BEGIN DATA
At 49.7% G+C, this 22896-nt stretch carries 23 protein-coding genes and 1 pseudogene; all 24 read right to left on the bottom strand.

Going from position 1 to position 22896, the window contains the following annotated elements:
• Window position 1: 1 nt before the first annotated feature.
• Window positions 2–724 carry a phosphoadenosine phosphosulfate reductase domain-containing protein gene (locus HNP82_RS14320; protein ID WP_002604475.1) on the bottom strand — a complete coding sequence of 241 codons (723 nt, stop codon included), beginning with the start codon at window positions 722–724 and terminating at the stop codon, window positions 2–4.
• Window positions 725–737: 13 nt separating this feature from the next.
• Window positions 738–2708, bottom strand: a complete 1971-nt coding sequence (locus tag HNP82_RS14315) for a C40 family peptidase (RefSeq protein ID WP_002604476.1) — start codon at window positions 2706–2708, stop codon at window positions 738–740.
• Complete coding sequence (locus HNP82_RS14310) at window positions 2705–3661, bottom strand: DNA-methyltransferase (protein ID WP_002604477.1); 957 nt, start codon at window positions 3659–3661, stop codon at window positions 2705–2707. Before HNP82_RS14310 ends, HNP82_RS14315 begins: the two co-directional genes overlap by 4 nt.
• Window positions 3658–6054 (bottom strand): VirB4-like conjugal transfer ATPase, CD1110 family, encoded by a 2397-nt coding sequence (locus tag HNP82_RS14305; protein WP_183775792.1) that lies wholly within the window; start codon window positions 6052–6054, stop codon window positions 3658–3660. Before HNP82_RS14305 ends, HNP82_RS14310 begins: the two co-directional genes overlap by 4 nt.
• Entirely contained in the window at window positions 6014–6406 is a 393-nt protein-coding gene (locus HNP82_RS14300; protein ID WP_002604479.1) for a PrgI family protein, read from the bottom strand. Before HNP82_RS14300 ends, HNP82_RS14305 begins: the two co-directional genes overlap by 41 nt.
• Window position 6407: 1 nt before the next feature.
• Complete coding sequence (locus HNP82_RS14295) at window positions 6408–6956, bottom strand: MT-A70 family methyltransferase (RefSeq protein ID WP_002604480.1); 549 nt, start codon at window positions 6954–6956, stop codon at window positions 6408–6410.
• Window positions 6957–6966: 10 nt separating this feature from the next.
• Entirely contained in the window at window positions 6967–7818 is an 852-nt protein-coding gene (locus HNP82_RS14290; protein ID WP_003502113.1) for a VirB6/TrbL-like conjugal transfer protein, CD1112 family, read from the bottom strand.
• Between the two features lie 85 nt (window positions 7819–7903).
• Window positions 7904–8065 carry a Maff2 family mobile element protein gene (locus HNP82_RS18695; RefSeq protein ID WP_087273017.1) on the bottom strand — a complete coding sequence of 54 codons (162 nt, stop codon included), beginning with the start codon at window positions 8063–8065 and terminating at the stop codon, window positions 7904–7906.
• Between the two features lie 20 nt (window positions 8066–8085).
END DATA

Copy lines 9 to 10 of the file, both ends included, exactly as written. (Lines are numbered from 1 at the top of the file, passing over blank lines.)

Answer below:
• Entirely contained in the window at window positions 6014–6406 is a 393-nt protein-coding gene (locus HNP82_RS14300; protein ID WP_002604479.1) for a PrgI family protein, read from the bottom strand. Before HNP82_RS14300 ends, HNP82_RS14305 begins: the two co-directional genes overlap by 41 nt.
• Window position 6407: 1 nt before the next feature.